The Futility Infielder

A Baseball Journal by Jay Jaffe I'm a baseball fan living in New York City. In between long tirades about the New York Yankees and the national pastime in general, I'm a graphic designer.

Sunday, April 20, 2008

 

Interminable

This week's Hit List was composed amid a hangover of sorts brought on by Wednesday night's Yankees-Red Sox match, an interminable 15-9 win for the Yanks that lasted four hours and eight minute. Four-hour affairs aren't really my bag any more -- I routinely avoid Yankees-Orioles games like telemarketers phoning at dinner time -- and it's not like a Yanks-Sox matchup needs anything to ratchet up the tension any further. Normally, one consumes beer at a ballgame to enhance the enjoyment, but this one required drinks just to tolerate.

The Yanks jumped out to an early 3-1 lead, as Bobby Abreu hit a two-run homer to right field and Alex Rodriguez immediately followed with a towering solo shot to left, his 522nd of his career, passing Ted Williams and Willie McCovey to move into 15th place on the all-time list. Both shots came at the expense of Clay Buchholz, a highly-touted rookie who threw a no-hitter last September and who wound up battling Joba Chamberlain for the top pitching spot on prospect lists.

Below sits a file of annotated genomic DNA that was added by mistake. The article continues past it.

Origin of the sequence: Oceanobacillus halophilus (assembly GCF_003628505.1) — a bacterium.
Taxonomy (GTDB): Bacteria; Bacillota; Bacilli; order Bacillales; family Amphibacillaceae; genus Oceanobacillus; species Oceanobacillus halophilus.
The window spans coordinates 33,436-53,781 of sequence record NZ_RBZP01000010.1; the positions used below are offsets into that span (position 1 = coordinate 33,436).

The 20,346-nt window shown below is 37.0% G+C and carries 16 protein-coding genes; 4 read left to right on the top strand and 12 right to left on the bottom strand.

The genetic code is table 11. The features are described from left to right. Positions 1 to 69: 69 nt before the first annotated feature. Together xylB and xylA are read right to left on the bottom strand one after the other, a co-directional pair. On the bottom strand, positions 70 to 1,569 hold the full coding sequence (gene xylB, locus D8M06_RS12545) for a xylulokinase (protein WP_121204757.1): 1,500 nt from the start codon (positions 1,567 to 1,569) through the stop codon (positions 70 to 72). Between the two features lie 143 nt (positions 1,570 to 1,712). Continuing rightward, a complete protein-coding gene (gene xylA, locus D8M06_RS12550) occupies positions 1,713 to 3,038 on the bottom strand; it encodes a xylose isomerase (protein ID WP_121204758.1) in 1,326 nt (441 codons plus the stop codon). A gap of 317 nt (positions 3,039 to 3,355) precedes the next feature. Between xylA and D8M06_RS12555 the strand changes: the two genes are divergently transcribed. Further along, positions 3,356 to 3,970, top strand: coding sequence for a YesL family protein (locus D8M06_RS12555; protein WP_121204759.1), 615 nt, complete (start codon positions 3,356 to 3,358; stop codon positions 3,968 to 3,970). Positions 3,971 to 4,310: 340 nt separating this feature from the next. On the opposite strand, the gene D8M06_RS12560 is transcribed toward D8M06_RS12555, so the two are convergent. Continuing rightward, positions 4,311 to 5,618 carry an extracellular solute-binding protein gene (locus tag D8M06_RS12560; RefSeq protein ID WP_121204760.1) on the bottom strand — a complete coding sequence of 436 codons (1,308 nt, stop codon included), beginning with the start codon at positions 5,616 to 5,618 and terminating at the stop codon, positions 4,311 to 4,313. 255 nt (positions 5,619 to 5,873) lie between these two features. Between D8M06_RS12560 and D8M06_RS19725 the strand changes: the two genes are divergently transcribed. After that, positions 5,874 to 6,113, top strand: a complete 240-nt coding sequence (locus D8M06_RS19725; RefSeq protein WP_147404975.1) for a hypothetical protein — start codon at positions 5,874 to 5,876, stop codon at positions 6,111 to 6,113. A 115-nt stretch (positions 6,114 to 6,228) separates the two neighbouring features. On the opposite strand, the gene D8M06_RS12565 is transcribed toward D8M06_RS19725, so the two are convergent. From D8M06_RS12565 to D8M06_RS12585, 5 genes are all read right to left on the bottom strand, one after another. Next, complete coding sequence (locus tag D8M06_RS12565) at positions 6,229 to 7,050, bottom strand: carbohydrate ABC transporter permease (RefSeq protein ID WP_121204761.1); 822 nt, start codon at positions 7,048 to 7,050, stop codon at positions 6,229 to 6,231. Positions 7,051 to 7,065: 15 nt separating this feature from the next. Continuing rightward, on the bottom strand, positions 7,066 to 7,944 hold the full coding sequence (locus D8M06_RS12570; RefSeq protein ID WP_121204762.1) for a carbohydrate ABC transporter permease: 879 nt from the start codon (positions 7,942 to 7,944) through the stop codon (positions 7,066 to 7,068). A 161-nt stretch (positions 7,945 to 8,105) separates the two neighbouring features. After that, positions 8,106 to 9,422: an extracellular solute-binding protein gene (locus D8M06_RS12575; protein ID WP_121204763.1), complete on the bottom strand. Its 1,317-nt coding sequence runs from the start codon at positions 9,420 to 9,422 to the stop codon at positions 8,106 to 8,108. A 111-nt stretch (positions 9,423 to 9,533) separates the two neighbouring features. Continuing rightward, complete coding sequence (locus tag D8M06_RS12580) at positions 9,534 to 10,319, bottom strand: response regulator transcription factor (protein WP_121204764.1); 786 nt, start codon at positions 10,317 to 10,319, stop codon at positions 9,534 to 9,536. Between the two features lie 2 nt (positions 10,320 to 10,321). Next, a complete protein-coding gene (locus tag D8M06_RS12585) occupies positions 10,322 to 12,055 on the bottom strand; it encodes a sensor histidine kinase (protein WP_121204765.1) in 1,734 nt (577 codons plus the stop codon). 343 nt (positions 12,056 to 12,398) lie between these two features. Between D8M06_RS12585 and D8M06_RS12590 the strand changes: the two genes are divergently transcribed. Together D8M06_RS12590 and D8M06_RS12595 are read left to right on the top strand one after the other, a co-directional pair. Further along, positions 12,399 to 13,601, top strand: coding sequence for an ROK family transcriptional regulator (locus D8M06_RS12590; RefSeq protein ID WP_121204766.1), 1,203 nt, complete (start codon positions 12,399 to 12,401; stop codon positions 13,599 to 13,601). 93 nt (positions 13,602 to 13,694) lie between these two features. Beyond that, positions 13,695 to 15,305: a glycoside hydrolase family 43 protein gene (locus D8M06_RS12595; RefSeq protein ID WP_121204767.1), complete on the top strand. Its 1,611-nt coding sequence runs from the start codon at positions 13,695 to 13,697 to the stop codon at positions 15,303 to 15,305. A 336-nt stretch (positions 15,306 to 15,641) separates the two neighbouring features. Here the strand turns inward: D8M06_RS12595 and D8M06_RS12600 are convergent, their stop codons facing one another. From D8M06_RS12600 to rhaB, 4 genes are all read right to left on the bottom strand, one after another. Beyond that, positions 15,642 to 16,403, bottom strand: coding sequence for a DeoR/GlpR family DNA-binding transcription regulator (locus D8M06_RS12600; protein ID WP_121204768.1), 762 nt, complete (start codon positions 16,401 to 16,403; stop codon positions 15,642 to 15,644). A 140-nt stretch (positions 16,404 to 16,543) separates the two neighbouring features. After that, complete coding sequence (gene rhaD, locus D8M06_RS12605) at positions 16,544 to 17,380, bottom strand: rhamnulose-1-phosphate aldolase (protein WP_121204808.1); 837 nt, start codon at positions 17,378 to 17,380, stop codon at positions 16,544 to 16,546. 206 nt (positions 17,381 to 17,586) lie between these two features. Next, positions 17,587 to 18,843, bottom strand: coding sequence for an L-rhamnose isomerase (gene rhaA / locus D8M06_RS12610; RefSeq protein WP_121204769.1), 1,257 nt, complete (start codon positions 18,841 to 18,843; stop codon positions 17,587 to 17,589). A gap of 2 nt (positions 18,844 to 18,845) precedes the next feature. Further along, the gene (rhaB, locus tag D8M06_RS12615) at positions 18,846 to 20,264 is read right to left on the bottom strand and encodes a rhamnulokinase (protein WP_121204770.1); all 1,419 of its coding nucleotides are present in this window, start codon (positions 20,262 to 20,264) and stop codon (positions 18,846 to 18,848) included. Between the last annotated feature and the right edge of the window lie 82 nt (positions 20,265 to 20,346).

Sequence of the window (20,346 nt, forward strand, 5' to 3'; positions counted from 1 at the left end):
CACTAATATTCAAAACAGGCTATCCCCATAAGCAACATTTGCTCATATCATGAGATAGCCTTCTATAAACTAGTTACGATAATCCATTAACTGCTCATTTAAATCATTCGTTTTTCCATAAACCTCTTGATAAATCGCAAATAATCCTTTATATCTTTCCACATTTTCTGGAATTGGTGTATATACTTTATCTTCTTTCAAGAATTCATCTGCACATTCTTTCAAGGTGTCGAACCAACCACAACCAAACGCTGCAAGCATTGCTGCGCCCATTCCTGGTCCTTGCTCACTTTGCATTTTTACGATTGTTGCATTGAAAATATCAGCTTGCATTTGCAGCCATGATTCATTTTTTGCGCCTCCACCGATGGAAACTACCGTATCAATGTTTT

Buchholz didn't have it on Wednesday, but neither did Chien-Ming Wang, who had two-hit the Sox the previous Friday night. Having already surrendered a first-inning run courtesy of a Manny Ramirez double, Wang couldn't hold the lead, as the Sox added runs in the second and fourth innings to tie the score at three apiece.

It was then that things got crazy. The Yankees broke the tie in the bottom of the fourth via a double by third-string catcher Chad Moeller, recalled from Dunder Mifflin a couple days prior after backup backstop Jose Molina tweaked his hamstring. A nine-year vet with a career line of .224/.284/.346, Moeller is the kind of generic backup catcher you can pick up at the service station just off the interstate. His hit was hard won, the result of an impressive eight-pitch at-bat against Buchholz, and it opened the floodgates. "The Moleman" -- my friend Nick's instant Simpsons-themed nickname for the new catcher -- would go on to collect two more hits and a walk on the night. Meanwhile, the Yankees scored three more runs before the inning was out, two on a Derek Jeter single which chased the rookie hurler and a third on a wild pitch by reliever Julian Tavarez.

Wang could do nothing to hold the lead. He fell behind 3-0 on leadoff hitter Dustin Pedroia before allowing a double, and then surrendered four straight singles which cut the score to 7-6 and spelled his early exit. Ross Ohlendorf, a rookie reliever obtained in the Randy Johnson trade last year, came on in relief and made an instant impression by striking out Jason Varitek, but he yielded an RBI single to Sean Casey, the last of seven runs charged to Wang's room. Ohlendorf found further trouble by walking Jacoby Ellsbury after another strikeout, then surrendering a two-run single to Pedroia -- his second hit of the inning -- to run the score to 9-7 Boston.